Guide to Musical Theatre – The German Cabaret
Historical Tales About the Capitals of the 20th Century – Dadaism in Berlin. The radical opponents of the establishment and their (un)organised contradictions
Tranquil Eye – Dada Theatre
Dadart – The Dada Movement – Berlin, Cologne, Hanover, Holland
Peter Jelavich, Berlin Cabaret. Harvard University Press, Harvard, 1993
Lisa Appignanesi, The Cabaret. Yale university Press, New Haven and London, 1975-1984
Eric D. Weitz, Weimar Germany. Promise and Tragedy. Princeton University Press, New Jersey, 2007
Good ole Dada. I always felt Picasso was inspired by it…or maybe a bit Vice-versa. I had heard about this form of expressionism long time ago from a book about Berlin and the 1920’s and found it fascinating. You gave a great write up on this form of art.
From what I’ve read while researching this post, Picasso was in fact involved with the Dadaists at a certain point.
But then many different avant gards where born in the short interwars years, especially in Berlin and Paris, and all had many aspects in common, so it would really be no suprise.
Valuing the process over the product…completely lost in the modern world now with a wrongheaded focus on perfection and consumerism.
The movement had quite an impact on modern poetry .
I think distancing themselved from the mere ‘product’ to concentrate on the creation and the meaning of the creation was a characteristic of many of the 1900s vanguards. These were artists who had experienced WWI – many literary on the battlefields – who straggled to give a sense to what was happened around them. I’m not surprised at all that they valued the journey more than the ending.
I am learning so much from your posts! Dada was barely mentioned in art history class, and glossed over as something experimental and momentary. It makes so much more sense in its historical context!
You know, I went to an art school for one year, and the focus was more on the past than on the 1900s (It was still 1900s when I went to that art school)… precicely what the 1900s vanguard were trying to fight. The avant gardes were tightly bond to their historical moment. You are quite right that it is very difficult to understand them if not placed in their historical context. These were very action-oriented, very engaged moments that sought to change the world, or at least the soul of people, because these artists had seen things that no human being should even see.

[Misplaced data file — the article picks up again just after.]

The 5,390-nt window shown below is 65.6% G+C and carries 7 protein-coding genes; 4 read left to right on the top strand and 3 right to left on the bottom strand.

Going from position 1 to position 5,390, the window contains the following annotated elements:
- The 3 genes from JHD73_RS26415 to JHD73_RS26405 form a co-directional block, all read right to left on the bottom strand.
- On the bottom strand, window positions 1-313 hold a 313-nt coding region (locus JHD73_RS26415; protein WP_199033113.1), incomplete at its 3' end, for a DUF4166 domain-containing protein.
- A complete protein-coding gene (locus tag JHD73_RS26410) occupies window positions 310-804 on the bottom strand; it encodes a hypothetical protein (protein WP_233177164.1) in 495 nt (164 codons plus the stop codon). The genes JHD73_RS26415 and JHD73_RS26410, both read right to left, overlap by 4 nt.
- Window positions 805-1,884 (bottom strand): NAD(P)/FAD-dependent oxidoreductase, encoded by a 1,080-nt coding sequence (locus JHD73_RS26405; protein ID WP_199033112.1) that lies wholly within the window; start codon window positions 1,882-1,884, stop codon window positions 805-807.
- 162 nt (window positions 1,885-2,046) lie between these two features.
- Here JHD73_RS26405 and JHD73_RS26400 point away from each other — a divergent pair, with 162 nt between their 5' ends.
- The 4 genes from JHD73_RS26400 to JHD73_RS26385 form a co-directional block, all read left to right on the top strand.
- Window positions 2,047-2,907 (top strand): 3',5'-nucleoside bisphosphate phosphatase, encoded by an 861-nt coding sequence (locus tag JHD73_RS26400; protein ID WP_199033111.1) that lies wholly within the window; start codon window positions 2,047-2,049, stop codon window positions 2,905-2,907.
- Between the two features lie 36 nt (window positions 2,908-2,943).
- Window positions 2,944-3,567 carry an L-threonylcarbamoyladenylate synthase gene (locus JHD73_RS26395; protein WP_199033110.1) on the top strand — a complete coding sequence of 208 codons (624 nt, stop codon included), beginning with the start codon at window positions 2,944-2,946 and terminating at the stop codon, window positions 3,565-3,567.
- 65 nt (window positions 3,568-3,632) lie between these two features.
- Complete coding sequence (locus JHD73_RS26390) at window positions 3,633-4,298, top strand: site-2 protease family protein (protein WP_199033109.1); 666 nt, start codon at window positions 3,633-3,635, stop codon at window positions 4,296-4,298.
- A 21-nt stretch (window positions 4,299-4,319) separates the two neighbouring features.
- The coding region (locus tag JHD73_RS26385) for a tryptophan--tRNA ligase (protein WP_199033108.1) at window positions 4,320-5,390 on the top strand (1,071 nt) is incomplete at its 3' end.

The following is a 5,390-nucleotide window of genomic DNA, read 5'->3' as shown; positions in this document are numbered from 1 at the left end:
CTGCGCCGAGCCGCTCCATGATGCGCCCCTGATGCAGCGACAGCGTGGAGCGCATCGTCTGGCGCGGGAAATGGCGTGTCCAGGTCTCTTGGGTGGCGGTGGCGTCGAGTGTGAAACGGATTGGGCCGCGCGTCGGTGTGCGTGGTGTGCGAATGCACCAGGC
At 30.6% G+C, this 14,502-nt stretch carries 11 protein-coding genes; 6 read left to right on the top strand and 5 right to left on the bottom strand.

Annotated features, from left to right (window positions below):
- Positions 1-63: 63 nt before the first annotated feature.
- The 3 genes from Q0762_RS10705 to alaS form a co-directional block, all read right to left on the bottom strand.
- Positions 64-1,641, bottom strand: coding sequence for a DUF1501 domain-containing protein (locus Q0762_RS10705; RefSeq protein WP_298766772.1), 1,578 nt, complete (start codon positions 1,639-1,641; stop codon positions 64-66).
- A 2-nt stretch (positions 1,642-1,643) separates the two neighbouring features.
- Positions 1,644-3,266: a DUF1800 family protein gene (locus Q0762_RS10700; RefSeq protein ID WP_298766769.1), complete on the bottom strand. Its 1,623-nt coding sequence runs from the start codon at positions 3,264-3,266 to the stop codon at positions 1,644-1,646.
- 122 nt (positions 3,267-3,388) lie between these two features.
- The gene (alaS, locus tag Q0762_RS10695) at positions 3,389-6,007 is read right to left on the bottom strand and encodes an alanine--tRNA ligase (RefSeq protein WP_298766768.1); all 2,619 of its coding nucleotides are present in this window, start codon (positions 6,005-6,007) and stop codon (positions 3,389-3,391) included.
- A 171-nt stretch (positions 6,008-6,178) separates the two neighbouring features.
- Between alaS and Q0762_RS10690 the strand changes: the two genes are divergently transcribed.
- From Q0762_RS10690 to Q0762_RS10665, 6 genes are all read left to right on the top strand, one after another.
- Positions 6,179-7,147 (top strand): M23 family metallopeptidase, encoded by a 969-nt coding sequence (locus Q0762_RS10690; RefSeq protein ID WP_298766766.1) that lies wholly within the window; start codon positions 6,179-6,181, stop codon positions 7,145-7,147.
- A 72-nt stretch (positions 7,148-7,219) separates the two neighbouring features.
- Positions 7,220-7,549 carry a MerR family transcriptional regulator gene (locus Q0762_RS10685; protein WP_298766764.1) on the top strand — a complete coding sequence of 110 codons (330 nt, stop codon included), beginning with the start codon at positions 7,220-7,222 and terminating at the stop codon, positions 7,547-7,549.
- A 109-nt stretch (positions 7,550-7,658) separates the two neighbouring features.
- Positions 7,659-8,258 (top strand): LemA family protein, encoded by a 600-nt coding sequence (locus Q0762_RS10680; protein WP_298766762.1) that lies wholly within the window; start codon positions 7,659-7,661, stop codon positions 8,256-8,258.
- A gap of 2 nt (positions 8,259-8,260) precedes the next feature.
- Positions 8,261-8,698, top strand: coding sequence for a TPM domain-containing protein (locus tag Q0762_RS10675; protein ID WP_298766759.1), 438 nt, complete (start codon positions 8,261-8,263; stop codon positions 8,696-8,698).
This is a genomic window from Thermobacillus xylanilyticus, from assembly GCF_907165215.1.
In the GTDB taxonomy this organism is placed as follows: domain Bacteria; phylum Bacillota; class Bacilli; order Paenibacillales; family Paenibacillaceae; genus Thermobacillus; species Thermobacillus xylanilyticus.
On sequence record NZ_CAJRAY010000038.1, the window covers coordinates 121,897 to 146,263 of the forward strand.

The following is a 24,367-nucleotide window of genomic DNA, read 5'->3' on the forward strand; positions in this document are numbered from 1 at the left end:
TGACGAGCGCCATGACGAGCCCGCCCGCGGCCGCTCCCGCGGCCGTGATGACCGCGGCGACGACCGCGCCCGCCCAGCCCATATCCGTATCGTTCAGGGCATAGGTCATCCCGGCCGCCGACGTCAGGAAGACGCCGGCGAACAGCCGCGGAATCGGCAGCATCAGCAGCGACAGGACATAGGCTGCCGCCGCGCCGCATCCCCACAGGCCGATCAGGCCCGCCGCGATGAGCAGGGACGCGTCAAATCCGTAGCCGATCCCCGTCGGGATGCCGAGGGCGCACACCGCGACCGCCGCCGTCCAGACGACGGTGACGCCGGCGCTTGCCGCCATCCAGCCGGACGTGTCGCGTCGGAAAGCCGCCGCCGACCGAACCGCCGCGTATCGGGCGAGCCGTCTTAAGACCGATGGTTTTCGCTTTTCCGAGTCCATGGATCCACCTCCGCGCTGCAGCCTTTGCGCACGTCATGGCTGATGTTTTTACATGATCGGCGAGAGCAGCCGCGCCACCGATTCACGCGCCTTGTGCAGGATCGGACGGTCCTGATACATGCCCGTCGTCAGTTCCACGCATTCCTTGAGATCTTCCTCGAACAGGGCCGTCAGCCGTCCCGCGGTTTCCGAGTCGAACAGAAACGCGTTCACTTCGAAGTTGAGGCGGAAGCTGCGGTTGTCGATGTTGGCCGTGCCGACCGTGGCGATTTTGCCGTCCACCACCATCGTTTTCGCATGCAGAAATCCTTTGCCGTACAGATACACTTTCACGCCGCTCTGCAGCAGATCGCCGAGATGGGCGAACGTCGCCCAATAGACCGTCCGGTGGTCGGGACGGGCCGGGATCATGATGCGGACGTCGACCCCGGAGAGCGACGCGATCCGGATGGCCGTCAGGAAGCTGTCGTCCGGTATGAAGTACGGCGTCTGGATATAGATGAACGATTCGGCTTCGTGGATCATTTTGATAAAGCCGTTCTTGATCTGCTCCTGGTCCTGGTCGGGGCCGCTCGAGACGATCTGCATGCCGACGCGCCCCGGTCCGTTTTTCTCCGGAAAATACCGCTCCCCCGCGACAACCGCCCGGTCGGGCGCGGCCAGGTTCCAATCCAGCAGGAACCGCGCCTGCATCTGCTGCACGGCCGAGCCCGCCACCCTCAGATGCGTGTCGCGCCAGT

I saw a documentary on Dada a little while ago – it sounded like such a powerful movement. It’s a bit too anarchic for my tastes though 🙂
Tasha’s Thinkings – Ghost Stories
Our consumeristic mind is very-hard pressed to recieve the avant gardes message. I wonder whether this is one of the reasons why they are such ‘niche’ artistic movements. They were definitelly alternative and shockingly so, because more than anything, they were trying to shock people out of their cocoon. I suspect we would need something like that today too 😉
Yhey are movements that were reacting to a very particular event (WWI and its global distruction) and so they are probably less universal (at least on the surface) than other artistic movement. It’s very difficult to understand them intuitively, we need an education for that.
Well, that video made me realize what it was better than any other type of explanation. I am always amazed that I’ve come so far without a clear picture of so many of the things you blog about!
Kristine, this is the best compliment I’ve received in five years of AtoZ engagement!!! Thanks you so much!
And that video is indeed revealing. I suspect that if I had watched it without researchign Dada first, I would have thought it is crap. I now think it’s fascinating.
Roland R Clarke
Yet again your post educates me. We’re always learning – if we pay attention.
True. And history is such a generous teacher… if we pay attention.
I love Dadaism, and all the other schools of modern art. I didn’t realise it extended to theatre as well.
I’ve discovered that I like modernism too. Never was one for modern arts, but I think that’s because they are not an intuitive for of art, you need a preparation to get a gist of it. That’s what I’m getting, and it’s opening up an entire new world for me.